Navigating Asset Division in Florida
When a couple’s pursuit of happily ever after leads them down different paths, they must address various topics to cleanly untie the knot and part ways. Depending on the length of the marriage, the couple could have acquired a great deal of marital property that must now be acknowledged and accounted for as they begin the divorce process.
The couple, if splitting amicably, may elect to pursue an uncontested divorce and decide the future of their assets for themselves. However, if the decisions end up in the hands of the court, there are some considerations of Florida property division law that each party must remain cognizant of.
Understand the Difference Between Individual and Marital Assets
Individual assets are considered anything that either spouse received or purchased for themselves prior to their marriage. Additional items gained during the marriage may also be deemed separate assets if they were received as a gift or inheritance.
Florida law offers a simplistic explanation for what is considered marital property, professing that it is any property or debt acquired during the marriage. Marital property could potentially include assets that one spouse owned prior to their union if they added the other spouse’s name to the title of the asset in question. These owed amounts and owned properties are then subject to redistribution according to Florida courts’ equitable division protocols.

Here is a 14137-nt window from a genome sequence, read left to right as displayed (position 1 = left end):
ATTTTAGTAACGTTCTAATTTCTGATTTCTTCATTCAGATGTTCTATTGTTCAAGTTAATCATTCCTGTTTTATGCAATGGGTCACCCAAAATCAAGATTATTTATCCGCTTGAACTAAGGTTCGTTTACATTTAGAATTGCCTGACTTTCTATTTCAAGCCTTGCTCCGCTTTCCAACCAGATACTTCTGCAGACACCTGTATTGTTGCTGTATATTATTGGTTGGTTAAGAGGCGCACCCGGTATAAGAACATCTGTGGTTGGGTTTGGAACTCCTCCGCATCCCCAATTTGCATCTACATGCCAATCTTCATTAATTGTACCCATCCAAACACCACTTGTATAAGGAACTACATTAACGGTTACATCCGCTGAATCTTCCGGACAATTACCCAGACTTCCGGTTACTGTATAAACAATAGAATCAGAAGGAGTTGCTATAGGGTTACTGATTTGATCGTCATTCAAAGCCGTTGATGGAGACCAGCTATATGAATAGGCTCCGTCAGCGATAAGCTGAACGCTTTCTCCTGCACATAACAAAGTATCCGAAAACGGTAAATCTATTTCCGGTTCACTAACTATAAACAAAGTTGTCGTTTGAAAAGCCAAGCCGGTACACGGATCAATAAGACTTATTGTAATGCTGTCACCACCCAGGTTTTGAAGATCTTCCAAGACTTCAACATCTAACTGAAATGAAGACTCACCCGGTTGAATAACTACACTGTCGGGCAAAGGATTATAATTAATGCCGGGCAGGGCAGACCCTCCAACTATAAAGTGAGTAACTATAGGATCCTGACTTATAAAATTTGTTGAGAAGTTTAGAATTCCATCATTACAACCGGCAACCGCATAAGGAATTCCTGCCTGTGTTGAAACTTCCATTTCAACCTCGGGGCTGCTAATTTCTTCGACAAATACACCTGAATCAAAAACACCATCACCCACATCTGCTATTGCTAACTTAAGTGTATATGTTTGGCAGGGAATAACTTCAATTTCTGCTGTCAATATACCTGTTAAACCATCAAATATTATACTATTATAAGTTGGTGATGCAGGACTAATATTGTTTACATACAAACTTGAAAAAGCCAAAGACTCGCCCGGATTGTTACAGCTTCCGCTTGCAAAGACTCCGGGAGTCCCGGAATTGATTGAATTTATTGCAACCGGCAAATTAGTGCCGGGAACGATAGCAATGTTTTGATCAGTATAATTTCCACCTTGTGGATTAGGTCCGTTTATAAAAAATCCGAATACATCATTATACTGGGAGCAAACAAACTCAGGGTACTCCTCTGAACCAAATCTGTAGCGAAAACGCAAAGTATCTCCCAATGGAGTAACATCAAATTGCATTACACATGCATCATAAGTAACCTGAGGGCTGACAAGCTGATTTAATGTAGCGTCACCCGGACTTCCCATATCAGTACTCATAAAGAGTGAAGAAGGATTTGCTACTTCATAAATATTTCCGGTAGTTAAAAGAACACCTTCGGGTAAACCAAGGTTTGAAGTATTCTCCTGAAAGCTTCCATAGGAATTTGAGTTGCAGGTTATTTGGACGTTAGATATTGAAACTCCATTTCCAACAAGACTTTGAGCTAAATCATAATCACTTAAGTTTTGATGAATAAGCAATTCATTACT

Remember that Florida Follows an Equitable Distribution of Assets
Assets are divided once the court has the opportunity to properly assess the value of all marital property. Once determined, the court will redistribute assets equitably, taking into account considerations such as:
- The contributions each spouse made to the marriage both financially and in homemaking and childcare
- The length of the marriage
- The financial status of each spouse
- The effect, whether positive or negative, of each spouse on the other’s career, whether by halting their work or by helping them return to school
- The desirability of a certain asset to either spouse
The court will conduct a thorough investigation before splitting the property based on the factors observed before and during the marriage, as well as a predicted look at the future of both spouses.
Pets Are Seen as Property
If you and your partner adopted a pet during the marriage, beware that the law will view your furry friend as property in the redistribution. Here, they apply similar equitable analysis and consider which spouse formed a more significant bond, provided for the pet, spent considerable time with them, and so on.